The rest of the day was not any better. By the time we went to dinner that night, I was sneezing and had an awful stomach ache. I managed to eat a normal dinner, but not nearly enough for a 50K the next day. I also kept drinking water constantly, but I still felt dehydrated. I went to bed wondering if I would be able to race the next day. . .

March 19

And I woke up without a definitive answer. I still had stomach pains and I was barely able to choke down my oatmeal. When we arrived at the start, it was all I could do to not display my breakfast all over the parking lot. I really wanted to race, but I felt awful. I kept going through the preparation routine, but I really felt like I should go home and go to bed instead. With about fifteen minutes before the start, I did my last bit of warm-up skiing. I felt a little better and decided that I might as well try the race. I reluctantly took off my warm-ups and went to the line. Then, the "Star Wars" theme came over the PA system. I took this as a sign that it was going to be a good day and my spirits started to lift.

The start of the race was insane. There were about 30 of us in the lead pack for the first few K's and even though it was a 50K race, everyone insisted on being right at the front immediately. After a few entanglements and close calls over the first 3K, people began to settle down. After all, the race wasn't going to be won for quite a while. Or was it? At about 4K, Ben Husaby took off, with Pat Cote on his heels. There were a number of people in the chase pack who asked out loud, "Who is that with Ben?" The two of them built a substantial lead and were almost out of sight. Eventually, Ben dropped Pat and at about 12K, the pack passed Pat who was dropping fast. After the first of three 16.7K loops, Ben had a 45 second lead. It was a concern, but the pack hadn't been skiing that fast and I think the other skiers who hoped to win were pretty confident that they would close the gap soon. About 5K into the second lap, Weaver took the lead and picked up the pace. He had done the exact same thing in the exact same spot last year and put the race away. This time around, others went with him. Chamberlain, Schultz, Vordenberg, Ian Skinner, and Tav Streit all took chase, while Andrew Johnson, Loomis, Mike White, Jon Engen, Marc Gilberson and me were all left trailing off the end, one by one. We tried to keep up, but by the halfway point, we were all by ourselves with about 10-15 seconds between each of us. I really wanted to hang on, but I was tiring and it didn't help that my pole baskets were starting to punch through the soft, melting snow. (I had brought bigger baskets with me this weekend for that reason, but they were in my vest that disappeared!) The last thing I saw before the lead pack disappeared was Ben being reeled back in. If he was going to win, the move would have to come later. At this point, I was just happy to have stayed in the race until halfway, considering how bad I felt earlier. It was also about here that I remembered that, because of my consolation route to yesterday's finals, I had done more sprints than anyone. I resigned myself to just skiing hard for the rest of the race without totally bonking. I could see Loomis, Engen and Johnson up ahead starting to work together, but I just couldn't close the 30 second gap. Instead, Marc Gilberson and I traded leads for most of the final lap. With about 7K to go, I glided away on a downhill and decided to try and maintain it. I picked up the pace just enough to put Marc out of sight, but it nearly killed me. On the last few hills, I was really struggling. I knew I was in tough shape when Pat Cote, who had bonked at about 8K, came flying by me on his second wind. I really wanted to stay with him but I couldn't do it. I just skied the last couple K's trying to stay upright and put one ski in front of the other. I did manage to pick off Ian Skinner, who was dropping like a lead weight, and probably would have caught Jon Engen with a couple more Ks. In the end, it was a less than impressive result, but I was fairly upbeat. I finished despite feeling horrible, and I was around other good skiers like Gilbertson, Loomis, and Johnson.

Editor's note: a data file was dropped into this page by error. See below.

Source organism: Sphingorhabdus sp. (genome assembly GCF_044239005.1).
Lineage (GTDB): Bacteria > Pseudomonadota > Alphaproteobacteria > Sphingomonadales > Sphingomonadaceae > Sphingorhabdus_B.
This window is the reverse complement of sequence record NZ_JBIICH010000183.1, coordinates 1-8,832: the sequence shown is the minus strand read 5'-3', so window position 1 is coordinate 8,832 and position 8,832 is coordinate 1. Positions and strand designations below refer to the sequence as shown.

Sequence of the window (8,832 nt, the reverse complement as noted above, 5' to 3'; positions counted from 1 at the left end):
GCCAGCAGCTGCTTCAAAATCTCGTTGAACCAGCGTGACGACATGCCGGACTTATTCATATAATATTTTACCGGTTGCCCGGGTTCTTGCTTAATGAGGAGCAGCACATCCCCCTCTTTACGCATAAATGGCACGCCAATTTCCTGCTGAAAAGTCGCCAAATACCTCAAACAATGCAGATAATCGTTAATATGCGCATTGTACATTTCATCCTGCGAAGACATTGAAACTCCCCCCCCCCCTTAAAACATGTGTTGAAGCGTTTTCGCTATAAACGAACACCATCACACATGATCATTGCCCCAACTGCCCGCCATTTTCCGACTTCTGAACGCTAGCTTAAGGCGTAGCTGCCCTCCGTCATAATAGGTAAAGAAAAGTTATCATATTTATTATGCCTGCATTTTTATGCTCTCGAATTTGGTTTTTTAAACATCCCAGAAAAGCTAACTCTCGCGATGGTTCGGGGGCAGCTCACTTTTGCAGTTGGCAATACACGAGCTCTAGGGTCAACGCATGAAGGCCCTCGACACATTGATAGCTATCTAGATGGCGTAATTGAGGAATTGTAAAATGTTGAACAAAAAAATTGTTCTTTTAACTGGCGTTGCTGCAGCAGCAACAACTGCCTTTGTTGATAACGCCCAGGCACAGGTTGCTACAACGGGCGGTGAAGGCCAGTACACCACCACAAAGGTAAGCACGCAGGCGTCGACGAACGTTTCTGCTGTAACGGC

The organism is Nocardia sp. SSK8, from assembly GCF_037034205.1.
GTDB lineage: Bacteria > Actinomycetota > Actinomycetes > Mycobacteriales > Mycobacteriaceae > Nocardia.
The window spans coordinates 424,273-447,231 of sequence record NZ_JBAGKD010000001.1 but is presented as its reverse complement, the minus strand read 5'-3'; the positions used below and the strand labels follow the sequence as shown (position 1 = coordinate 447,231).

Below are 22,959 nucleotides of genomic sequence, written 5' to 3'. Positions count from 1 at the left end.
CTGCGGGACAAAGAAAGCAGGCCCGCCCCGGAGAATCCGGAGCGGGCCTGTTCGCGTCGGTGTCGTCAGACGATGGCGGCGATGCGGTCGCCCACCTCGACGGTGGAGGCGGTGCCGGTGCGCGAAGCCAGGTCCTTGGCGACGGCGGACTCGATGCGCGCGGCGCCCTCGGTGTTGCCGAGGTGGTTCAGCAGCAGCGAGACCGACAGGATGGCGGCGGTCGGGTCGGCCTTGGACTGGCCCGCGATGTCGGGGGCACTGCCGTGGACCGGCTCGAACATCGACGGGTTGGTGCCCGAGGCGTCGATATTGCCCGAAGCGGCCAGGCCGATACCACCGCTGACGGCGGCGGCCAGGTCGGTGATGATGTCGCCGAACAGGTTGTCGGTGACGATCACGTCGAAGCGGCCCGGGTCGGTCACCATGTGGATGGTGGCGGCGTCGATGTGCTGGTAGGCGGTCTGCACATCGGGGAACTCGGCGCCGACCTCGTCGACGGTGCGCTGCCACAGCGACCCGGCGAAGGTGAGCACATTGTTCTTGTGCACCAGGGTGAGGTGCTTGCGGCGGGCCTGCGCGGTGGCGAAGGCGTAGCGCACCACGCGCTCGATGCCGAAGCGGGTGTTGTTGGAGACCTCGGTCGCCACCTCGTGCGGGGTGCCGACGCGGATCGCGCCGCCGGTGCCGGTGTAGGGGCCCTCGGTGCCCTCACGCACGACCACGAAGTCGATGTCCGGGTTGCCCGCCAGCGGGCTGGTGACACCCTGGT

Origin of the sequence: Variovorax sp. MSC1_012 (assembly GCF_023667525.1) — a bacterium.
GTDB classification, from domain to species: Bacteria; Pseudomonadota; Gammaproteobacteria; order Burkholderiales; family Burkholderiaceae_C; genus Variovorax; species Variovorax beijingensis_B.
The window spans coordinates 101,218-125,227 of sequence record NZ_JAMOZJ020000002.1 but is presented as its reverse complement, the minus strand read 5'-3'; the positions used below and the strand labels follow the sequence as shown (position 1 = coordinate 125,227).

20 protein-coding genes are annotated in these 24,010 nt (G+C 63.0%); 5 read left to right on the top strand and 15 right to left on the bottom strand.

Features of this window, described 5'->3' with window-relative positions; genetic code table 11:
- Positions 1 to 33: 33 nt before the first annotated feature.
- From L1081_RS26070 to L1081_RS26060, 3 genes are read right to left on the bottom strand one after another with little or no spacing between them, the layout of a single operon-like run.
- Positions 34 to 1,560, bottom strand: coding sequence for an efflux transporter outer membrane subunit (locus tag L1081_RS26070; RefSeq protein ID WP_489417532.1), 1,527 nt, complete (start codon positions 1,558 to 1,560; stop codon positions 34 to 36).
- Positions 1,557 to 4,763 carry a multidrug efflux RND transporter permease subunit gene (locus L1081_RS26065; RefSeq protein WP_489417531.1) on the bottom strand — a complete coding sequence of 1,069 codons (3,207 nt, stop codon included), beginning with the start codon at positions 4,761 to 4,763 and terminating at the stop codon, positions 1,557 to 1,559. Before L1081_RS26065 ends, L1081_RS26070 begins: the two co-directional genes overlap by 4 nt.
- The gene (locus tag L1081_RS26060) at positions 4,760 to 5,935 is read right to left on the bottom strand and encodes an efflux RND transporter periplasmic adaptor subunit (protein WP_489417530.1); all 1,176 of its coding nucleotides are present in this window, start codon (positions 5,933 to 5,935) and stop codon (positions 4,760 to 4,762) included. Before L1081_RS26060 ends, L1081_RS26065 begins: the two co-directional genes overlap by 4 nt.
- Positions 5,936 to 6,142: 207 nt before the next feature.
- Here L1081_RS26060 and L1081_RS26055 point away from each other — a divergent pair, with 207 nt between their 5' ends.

Considering all the things stacked against me this weekend, I think I performed pretty well, both in the sprints and the marathon. As a bonus, my vest turned up after the race, with my baskets and $100 check in the pockets. Now on to Spring Series and (Finally!) some shorter races.

March 24

Ah yes . . . Spring Series. The final race series of the season. Spring series is notorious for being more laid-back than the rest of the season. The season is just about over, the important races are behind us, the weather is warmer, and everyone can see the light at the end of the tunnel. Everyone loosens up a little bit. It's like a combination of US Nationals and MTV's Spring Break. Almost as a side note, the competition is usually pretty good. For instance, this year the Smigun sisters, from Estonia, are here. Kristina Smigun was second in the World Cup this season and Katrin is a former World Junior Champion. On the men's side, there is a group of Swedish National Team members and a Czech skier named Martin Koukal, who has been had numerous top 25 finishes on the World Cup.

This year, however, I am trying hard not to get drawn in to the laid-back mentality too early. I could use a couple good races. To calculate the year-end National Rankings, USSA uses a person's five best FIS results. So far, by my count, I have had 4 good races: two in Silver Star in November, my classic pursuit at Nationals, and my classic race at the Continental Cup . So I could really benefit from just one good race. Therefore, I am trying to do everything right to pop one final good one before the week is out. It is a bit hard to focus when everyone else is so lackadaisical, but I'm trying.